Cart (Loading....) | Create Account
Close category search window
 

Necessary conditions for optimum distributed sensor detectors under the Neyman-Pearson criterion

Sign In

Cookies must be enabled to login.After enabling cookies , please use refresh or reload or ctrl+f5 on the browser for the login options.

Formats Non-Member Member
$31 $13
Learn how you can qualify for the best price for this item!
Become an IEEE Member or Subscribe to
IEEE Xplore for exclusive pricing!
close button

puzzle piece

IEEE membership options for an individual and IEEE Xplore subscriptions for an organization offer the most affordable access to essential journal articles, conference papers, standards, eBooks, and eLearning courses.

Learn more about:

IEEE membership

IEEE Xplore subscriptions

1 Author(s)
Blum, R.S. ; Dept. of Electr. Eng. & Comput. Sci., Lehigh Univ., Bethlehem, PA, USA

Distributed signal detection schemes that are optimum under the Neyman-Pearson criterion continue to be of interest. The functional forms of these schemes can be difficult to specify, especially for cases with dependent observations from sensor to sensor. For cases with dependent observations from sensor to sensor, the optimum sensor test statistics are generally not the likelihood ratios of the sensor observations. Equations expressing the forms of the optimum sensor test statistics in terms of the other optimum test statistics and the optimum fusion rule are given. Detailed proofs of these results are given in this correspondence and have not been given previously. In some communication, radar, and sonar system problems the amplitude of the received signal may be unknown, but the signal may be known to be weak. Equations expressing the forms of the optimum sensor test statistics for such cases are given. These expressions have already been shown to be useful for interpreting and finding optimum distributed detection schemes, but detailed proofs of the type given here have not yet been given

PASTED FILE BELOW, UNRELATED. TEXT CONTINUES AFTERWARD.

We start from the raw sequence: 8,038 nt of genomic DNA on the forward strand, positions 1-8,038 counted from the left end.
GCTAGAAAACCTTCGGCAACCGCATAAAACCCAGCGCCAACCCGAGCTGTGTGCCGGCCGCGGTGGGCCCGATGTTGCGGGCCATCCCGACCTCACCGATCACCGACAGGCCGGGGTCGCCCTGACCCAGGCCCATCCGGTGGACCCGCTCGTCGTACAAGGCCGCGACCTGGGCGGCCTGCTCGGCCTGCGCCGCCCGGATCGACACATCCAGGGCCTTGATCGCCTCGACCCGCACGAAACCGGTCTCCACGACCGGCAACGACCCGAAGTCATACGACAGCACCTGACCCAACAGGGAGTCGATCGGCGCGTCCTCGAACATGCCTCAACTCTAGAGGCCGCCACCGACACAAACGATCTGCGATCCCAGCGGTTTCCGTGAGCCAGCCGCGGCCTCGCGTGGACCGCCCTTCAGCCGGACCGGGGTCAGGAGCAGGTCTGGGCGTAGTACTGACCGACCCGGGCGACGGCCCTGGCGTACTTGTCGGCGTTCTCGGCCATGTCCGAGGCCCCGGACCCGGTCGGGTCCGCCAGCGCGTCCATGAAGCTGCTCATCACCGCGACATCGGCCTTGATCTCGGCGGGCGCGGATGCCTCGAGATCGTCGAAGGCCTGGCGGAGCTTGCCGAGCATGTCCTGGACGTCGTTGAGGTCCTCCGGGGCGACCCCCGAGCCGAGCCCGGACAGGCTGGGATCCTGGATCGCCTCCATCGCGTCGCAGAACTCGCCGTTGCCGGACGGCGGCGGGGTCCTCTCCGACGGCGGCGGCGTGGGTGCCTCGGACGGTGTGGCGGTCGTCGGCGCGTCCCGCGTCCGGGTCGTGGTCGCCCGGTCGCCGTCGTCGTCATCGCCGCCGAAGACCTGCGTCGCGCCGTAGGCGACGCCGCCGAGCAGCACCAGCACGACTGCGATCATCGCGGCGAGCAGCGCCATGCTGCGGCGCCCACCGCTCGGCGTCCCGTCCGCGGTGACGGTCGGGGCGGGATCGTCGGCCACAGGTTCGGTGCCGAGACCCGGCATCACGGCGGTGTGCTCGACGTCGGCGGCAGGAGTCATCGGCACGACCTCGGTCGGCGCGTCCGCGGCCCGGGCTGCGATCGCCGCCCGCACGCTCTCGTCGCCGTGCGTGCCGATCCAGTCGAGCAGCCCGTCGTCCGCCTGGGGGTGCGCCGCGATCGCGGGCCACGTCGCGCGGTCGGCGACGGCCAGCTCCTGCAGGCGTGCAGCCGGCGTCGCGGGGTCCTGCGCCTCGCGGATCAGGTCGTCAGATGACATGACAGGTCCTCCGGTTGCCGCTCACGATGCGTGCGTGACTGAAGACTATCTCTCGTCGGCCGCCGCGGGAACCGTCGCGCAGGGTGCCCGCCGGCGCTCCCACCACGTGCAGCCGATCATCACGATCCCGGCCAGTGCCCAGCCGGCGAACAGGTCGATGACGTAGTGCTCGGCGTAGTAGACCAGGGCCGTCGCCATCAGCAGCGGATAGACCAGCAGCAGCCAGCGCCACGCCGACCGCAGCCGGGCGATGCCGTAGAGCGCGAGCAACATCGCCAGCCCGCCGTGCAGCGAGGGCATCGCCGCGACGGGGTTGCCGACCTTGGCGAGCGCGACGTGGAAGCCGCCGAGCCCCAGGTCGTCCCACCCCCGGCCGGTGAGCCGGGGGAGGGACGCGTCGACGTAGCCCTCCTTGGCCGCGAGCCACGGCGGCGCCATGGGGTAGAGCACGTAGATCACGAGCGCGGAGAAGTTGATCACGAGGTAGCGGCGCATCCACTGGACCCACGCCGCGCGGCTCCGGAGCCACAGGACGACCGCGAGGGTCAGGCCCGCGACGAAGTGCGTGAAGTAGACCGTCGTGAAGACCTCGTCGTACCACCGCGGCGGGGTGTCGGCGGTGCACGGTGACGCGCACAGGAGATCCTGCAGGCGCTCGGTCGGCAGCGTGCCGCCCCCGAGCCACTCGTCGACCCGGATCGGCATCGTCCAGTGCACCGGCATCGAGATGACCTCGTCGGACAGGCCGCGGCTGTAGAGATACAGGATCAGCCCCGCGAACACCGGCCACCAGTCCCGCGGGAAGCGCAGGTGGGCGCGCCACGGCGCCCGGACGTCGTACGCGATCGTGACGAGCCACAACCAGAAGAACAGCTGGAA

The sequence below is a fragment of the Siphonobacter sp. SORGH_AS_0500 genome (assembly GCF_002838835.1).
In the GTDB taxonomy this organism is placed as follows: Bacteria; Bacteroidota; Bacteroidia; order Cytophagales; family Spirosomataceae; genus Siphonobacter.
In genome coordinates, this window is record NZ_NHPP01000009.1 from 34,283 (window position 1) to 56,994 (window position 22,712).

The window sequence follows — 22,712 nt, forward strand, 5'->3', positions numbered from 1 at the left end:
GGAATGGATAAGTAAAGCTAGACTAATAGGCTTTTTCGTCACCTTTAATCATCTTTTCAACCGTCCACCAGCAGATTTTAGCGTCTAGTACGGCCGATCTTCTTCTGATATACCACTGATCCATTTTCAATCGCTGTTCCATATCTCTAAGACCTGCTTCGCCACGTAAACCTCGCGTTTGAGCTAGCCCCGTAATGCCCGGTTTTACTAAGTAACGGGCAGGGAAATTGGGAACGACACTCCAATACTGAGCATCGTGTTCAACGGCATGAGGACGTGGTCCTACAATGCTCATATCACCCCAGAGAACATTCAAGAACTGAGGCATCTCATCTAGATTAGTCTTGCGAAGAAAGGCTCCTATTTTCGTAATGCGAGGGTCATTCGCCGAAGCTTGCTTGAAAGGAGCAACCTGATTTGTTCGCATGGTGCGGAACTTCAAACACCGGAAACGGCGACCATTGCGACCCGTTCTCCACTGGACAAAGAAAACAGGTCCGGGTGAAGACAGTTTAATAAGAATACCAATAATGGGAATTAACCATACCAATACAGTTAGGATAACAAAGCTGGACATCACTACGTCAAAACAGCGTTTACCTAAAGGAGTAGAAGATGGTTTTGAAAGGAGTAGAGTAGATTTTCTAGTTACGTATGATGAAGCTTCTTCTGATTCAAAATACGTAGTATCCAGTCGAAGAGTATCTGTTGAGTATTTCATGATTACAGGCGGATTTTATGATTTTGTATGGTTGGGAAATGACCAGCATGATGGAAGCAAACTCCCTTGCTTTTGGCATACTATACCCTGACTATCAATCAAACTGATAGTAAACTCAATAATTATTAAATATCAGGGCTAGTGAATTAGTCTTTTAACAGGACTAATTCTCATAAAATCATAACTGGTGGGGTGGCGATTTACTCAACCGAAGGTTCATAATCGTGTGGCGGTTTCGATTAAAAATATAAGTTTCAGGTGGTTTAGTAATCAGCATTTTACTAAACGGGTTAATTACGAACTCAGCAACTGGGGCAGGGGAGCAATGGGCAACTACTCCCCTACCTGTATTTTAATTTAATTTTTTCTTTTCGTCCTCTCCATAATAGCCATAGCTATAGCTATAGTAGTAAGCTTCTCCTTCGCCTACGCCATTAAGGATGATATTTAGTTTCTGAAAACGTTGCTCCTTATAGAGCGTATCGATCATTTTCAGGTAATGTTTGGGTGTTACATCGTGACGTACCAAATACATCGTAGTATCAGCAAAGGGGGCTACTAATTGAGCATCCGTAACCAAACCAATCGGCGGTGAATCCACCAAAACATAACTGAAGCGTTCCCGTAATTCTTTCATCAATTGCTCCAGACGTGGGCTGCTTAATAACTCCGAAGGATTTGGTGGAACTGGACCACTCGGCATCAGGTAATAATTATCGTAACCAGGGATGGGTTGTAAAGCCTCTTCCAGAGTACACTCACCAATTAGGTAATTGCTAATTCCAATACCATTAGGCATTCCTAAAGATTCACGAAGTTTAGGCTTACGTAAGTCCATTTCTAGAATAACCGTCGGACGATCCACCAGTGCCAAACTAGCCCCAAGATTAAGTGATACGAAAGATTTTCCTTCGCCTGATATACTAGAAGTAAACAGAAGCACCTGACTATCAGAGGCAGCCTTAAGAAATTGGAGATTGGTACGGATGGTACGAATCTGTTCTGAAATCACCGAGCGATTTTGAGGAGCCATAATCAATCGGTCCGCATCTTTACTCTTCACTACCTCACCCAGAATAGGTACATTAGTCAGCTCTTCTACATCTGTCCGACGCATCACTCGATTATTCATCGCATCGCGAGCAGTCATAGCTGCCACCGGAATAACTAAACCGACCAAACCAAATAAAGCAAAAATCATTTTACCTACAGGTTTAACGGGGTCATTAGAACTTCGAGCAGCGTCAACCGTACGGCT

Published in:

Information Theory, IEEE Transactions on  (Volume:42 ,  Issue: 3 )

Date of Publication:

May 1996

Need Help?


IEEE Advancing Technology for Humanity About IEEE Xplore | Contact | Help | Terms of Use | Nondiscrimination Policy | Site Map | Privacy & Opting Out of Cookies

A not-for-profit organization, IEEE is the world's largest professional association for the advancement of technology.
© Copyright 2014 IEEE - All rights reserved. Use of this web site signifies your agreement to the terms and conditions.